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Common mistakes

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Be careful not to lose your money.
Be careful not to loose your money.

Lose (with one o) is the common verb meaning not to be able to find. Loose (with double o) is an adjective meaning unfastened, free: The horse was loose in the field.

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You don't look as your mother.
You don't look like your mother.

As is a conjunction, and is usually followed by a noun or pronoun in the nominative case. Like isn't a conjunction, but an adjective which behaves like a preposition being followed by a noun or pronoun in the objective case.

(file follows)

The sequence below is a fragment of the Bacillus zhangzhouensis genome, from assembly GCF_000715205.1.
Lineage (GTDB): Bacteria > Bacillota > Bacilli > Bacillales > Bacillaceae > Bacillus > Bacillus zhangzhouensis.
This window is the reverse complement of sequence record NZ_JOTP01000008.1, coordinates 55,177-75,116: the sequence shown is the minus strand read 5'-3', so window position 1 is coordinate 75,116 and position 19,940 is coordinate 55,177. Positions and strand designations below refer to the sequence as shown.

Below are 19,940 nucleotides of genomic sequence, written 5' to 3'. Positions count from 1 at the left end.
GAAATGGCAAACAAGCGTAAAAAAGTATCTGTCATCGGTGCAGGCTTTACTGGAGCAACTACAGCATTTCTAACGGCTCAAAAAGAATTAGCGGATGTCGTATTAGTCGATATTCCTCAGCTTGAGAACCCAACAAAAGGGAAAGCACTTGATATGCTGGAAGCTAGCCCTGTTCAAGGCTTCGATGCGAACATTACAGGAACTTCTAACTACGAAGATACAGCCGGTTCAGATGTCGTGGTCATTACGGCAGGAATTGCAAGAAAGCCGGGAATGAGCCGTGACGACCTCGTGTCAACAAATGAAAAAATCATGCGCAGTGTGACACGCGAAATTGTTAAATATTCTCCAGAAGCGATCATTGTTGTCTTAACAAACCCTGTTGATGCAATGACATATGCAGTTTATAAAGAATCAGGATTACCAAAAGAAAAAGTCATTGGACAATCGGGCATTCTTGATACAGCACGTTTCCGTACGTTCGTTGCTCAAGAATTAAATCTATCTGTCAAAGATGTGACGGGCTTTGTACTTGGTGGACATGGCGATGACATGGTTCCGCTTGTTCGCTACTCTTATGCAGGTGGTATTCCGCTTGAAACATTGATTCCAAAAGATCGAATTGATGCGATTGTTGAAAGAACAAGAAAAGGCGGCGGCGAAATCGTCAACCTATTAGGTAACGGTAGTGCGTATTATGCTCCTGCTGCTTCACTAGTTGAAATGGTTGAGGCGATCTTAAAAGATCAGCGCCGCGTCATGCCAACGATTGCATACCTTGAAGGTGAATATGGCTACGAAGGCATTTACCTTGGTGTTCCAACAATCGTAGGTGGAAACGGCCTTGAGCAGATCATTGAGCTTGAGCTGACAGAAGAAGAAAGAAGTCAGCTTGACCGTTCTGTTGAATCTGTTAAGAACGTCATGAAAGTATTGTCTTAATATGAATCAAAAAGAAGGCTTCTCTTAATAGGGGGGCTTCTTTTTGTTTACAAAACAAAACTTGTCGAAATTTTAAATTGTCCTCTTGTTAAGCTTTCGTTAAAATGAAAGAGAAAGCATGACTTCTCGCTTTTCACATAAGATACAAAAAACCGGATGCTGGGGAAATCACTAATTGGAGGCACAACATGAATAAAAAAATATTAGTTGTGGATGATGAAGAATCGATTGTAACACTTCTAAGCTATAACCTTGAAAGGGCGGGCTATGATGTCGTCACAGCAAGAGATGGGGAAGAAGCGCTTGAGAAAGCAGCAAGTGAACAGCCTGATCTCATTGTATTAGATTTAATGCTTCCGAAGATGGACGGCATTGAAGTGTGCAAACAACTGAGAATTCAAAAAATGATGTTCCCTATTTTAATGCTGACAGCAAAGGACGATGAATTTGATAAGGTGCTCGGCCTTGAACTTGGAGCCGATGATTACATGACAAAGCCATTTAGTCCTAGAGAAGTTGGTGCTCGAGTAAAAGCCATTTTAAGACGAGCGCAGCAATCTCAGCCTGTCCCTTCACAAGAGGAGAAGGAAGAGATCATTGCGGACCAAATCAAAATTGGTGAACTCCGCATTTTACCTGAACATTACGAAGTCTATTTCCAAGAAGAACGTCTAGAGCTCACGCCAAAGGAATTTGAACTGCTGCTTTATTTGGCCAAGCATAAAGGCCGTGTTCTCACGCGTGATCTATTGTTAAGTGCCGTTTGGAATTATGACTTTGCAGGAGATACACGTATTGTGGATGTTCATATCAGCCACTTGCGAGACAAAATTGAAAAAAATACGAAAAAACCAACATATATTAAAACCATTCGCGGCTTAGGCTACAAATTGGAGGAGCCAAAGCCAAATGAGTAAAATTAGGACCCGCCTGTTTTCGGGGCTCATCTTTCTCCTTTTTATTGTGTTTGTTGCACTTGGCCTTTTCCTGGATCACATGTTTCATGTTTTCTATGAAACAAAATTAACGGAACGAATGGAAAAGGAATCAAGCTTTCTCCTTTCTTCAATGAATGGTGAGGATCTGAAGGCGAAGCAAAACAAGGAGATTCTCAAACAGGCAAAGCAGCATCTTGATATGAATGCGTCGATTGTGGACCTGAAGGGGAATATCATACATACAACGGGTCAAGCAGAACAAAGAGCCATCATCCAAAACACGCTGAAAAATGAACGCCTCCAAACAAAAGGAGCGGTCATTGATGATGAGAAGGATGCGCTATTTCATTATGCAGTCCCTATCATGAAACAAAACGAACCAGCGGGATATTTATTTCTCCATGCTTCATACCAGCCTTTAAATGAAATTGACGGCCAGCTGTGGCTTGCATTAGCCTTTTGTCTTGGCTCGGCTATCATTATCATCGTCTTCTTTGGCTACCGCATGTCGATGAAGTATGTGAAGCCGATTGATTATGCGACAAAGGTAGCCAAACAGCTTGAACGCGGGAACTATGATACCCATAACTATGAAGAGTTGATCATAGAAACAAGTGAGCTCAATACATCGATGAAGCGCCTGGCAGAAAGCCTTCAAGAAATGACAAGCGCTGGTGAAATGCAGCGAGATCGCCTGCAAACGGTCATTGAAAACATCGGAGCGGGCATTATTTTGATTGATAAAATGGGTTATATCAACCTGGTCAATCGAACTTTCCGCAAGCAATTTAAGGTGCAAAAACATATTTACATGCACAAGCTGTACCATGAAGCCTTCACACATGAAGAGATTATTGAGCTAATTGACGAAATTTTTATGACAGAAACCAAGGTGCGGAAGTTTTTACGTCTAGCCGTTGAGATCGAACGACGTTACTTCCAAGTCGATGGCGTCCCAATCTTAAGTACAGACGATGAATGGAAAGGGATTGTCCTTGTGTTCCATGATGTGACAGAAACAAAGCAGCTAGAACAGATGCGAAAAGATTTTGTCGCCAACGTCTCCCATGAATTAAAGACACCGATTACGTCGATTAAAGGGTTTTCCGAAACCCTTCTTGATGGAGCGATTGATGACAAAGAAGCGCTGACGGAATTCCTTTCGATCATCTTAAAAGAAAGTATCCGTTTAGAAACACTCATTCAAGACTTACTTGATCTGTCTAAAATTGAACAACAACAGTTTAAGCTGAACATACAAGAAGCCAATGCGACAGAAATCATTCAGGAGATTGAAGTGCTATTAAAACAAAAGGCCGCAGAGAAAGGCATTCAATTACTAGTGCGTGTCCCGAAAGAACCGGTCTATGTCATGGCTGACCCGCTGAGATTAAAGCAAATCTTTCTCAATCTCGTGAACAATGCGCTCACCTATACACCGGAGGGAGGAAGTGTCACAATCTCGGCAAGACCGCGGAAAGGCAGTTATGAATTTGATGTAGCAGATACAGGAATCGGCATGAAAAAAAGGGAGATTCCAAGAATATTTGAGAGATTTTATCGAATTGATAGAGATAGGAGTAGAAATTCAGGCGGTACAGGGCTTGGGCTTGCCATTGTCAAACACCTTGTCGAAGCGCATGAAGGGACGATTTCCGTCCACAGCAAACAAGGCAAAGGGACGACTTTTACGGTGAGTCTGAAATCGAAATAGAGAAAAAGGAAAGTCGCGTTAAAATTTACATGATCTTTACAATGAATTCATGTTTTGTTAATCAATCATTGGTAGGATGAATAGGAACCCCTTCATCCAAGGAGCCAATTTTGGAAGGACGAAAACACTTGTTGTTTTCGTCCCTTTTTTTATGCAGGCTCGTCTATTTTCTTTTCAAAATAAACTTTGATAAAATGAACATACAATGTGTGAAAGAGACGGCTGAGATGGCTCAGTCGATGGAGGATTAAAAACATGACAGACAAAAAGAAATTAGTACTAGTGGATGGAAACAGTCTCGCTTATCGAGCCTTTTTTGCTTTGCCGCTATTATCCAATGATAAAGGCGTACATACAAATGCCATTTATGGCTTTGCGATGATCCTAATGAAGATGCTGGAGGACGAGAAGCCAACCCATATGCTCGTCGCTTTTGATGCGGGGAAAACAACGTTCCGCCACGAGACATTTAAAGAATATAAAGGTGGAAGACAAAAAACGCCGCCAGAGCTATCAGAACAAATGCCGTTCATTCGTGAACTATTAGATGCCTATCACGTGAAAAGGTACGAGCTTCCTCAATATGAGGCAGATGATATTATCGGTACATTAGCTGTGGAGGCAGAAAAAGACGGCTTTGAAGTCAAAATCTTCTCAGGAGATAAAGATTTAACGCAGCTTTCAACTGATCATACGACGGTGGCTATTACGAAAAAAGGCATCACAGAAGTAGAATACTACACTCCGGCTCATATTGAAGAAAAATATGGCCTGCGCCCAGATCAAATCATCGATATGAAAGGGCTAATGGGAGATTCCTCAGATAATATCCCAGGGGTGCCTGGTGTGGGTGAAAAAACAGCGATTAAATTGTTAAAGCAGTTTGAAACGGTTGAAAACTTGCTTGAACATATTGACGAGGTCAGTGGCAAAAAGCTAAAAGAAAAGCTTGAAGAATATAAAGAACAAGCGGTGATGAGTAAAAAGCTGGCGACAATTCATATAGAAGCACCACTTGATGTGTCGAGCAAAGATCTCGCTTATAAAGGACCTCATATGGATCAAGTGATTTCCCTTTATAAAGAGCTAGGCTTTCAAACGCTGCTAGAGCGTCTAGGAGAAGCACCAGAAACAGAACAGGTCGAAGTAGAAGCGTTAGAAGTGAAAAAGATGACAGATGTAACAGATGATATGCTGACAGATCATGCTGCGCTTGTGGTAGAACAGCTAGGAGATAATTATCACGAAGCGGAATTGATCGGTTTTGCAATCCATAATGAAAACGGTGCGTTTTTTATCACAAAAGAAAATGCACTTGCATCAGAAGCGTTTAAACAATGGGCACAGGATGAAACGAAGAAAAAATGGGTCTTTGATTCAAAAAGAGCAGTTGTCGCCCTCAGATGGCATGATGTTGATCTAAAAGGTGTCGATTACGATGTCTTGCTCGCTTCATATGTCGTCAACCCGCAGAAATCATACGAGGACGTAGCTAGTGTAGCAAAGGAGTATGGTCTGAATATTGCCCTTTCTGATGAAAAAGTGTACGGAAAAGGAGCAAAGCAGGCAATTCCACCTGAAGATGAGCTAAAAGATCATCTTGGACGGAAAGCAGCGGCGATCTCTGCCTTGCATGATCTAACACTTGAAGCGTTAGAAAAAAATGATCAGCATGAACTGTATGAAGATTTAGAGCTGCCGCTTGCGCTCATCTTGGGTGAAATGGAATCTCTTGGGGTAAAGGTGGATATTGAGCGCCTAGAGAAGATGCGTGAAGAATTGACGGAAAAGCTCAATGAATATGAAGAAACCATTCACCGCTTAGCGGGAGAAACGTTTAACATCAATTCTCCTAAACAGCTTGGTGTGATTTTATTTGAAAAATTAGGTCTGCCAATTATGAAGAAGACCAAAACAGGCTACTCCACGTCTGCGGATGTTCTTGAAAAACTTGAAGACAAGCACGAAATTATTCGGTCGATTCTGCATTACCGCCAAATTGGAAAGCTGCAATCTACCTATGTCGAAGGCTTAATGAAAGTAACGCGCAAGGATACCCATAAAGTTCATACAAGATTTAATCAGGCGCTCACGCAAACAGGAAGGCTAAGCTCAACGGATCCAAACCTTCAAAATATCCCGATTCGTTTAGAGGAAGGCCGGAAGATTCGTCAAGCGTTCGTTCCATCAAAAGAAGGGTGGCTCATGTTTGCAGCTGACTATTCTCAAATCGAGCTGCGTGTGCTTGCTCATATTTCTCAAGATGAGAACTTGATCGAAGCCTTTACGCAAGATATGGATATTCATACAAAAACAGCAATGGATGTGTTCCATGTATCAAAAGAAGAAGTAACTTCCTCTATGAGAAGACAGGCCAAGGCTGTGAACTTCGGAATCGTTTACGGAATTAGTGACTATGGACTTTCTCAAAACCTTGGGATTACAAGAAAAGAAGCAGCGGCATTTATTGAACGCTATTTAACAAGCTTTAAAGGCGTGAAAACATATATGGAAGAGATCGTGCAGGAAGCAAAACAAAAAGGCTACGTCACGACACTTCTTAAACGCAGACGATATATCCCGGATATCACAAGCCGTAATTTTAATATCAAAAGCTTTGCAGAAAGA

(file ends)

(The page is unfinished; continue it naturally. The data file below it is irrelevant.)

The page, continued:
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She doesn't trust and her friends.
She doesn't trust even her friends.

And is a conjunction only, and we can't use it instead of the adverb even.

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I past by your house yesterday.
I passed by your house yesterday.

Past isn't a verb. The past tense and past participle of the verb to pass is passed.

We can use past as a noun: Don't think of the past; an adjective: The past week was warm; a preposition: We walked past the church; an adverb: The train went past.

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I found all the windows opened.
I found all the windows open.

The adjective is open. The past participle is opened: Somebody has opened all the windows.

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